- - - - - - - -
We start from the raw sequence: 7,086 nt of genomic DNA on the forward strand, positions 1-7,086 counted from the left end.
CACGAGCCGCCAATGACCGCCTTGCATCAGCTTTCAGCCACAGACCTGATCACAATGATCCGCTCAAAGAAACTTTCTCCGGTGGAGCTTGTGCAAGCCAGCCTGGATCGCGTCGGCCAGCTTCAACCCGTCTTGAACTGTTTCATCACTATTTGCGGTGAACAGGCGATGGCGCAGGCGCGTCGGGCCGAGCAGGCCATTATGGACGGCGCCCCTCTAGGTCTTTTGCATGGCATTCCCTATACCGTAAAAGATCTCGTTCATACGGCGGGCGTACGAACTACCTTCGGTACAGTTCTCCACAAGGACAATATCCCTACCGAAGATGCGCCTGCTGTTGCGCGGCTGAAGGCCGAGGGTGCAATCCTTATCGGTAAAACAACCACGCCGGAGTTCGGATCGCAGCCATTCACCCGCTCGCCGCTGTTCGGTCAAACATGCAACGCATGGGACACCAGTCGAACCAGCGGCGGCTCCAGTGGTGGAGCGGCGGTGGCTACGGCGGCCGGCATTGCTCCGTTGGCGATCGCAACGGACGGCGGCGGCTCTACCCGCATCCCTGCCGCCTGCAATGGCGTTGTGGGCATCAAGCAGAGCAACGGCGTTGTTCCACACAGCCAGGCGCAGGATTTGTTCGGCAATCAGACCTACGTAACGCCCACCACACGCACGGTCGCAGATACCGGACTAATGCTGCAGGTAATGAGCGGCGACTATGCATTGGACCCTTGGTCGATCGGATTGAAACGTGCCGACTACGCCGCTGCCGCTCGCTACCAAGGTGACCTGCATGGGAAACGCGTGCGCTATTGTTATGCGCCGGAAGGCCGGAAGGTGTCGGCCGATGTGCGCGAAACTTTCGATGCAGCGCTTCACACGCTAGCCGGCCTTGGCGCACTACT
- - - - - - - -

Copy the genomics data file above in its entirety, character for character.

We start from the raw sequence: 7,086 nt of genomic DNA on the forward strand, positions 1-7,086 counted from the left end.
CACGAGCCGCCAATGACCGCCTTGCATCAGCTTTCAGCCACAGACCTGATCACAATGATCCGCTCAAAGAAACTTTCTCCGGTGGAGCTTGTGCAAGCCAGCCTGGATCGCGTCGGCCAGCTTCAACCCGTCTTGAACTGTTTCATCACTATTTGCGGTGAACAGGCGATGGCGCAGGCGCGTCGGGCCGAGCAGGCCATTATGGACGGCGCCCCTCTAGGTCTTTTGCATGGCATTCCCTATACCGTAAAAGATCTCGTTCATACGGCGGGCGTACGAACTACCTTCGGTACAGTTCTCCACAAGGACAATATCCCTACCGAAGATGCGCCTGCTGTTGCGCGGCTGAAGGCCGAGGGTGCAATCCTTATCGGTAAAACAACCACGCCGGAGTTCGGATCGCAGCCATTCACCCGCTCGCCGCTGTTCGGTCAAACATGCAACGCATGGGACACCAGTCGAACCAGCGGCGGCTCCAGTGGTGGAGCGGCGGTGGCTACGGCGGCCGGCATTGCTCCGTTGGCGATCGCAACGGACGGCGGCGGCTCTACCCGCATCCCTGCCGCCTGCAATGGCGTTGTGGGCATCAAGCAGAGCAACGGCGTTGTTCCACACAGCCAGGCGCAGGATTTGTTCGGCAATCAGACCTACGTAACGCCCACCACACGCACGGTCGCAGATACCGGACTAATGCTGCAGGTAATGAGCGGCGACTATGCATTGGACCCTTGGTCGATCGGATTGAAACGTGCCGACTACGCCGCTGCCGCTCGCTACCAAGGTGACCTGCATGGGAAACGCGTGCGCTATTGTTATGCGCCGGAAGGCCGGAAGGTGTCGGCCGATGTGCGCGAAACTTTCGATGCAGCGCTTCACACGCTAGCCGGCCTTGGCGCACTACT